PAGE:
Cancer is the second leading cause of death in Colorado. Lifestyle, genetic and non- genetic factors, independently or in combination, can increase an individual's risk of developing cancer. Changes in lifestyle, including reduction in tobacco use and modification of the diet to reduce fat and increase fiber consumption, and early detection and intervention, can significantly reduce mortality from some cancers. Reductions in cancer incidence achieved through risk factor interventions may also reduce cancer morbidity and mortality.
Screening interventions that result in early detection will have a proportionally greater impact upon cancer mortality, because cancer is more likely to respond to treatment when detected at an early stage. Screening interventions continue to need support. Mammography screening has led to increased early detection and treatment of breast cancer. Endoscopic and fecal occult blood testing, if more widely used, could further decrease mortality from colorectal cancer. The Pap test continues to be a powerful tool for early detection of pre-malignt lesions and cervical cancer in women.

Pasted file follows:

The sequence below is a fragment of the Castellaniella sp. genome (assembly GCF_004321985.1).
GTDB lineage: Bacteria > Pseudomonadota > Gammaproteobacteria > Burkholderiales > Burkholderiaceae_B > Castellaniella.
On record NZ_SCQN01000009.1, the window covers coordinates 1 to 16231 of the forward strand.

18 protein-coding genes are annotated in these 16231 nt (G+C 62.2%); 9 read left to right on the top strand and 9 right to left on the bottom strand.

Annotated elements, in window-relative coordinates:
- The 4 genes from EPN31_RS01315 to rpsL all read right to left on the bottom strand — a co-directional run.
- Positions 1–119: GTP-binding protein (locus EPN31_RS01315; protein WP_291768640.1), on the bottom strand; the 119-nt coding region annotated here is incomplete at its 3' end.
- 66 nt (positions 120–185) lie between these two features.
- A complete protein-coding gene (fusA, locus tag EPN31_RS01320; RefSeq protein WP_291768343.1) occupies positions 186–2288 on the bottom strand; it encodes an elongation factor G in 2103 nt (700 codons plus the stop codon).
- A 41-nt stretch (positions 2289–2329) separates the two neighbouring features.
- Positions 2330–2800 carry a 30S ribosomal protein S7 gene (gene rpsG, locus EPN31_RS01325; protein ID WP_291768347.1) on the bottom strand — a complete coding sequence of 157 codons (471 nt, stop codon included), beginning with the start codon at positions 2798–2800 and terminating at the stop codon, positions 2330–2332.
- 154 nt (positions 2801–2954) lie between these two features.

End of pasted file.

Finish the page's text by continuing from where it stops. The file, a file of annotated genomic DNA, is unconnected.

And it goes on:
Additional determinants of cancer include genetics and environmental exposures.
An individual's genetic background can also be a determinant of cancer risk. It is important to understand that about 5-10% of cancers are related to genetic predisposition. An increased risk for colorectal, breast, prostate, ovarian, and thyroid cancers, as well as malignant melanoma, exists for persons with first- degree relatives with a history of these respective types of cancer. Women who have BRCA1 and BRCA2 gene mutations are at an increased risk for breast and ovarian cancer. The CCC would like to heighten general awareness of these factors.
Testing and mitigation of radon exposure, because of its effect on lung cancer risk, are ongoing processes in the state.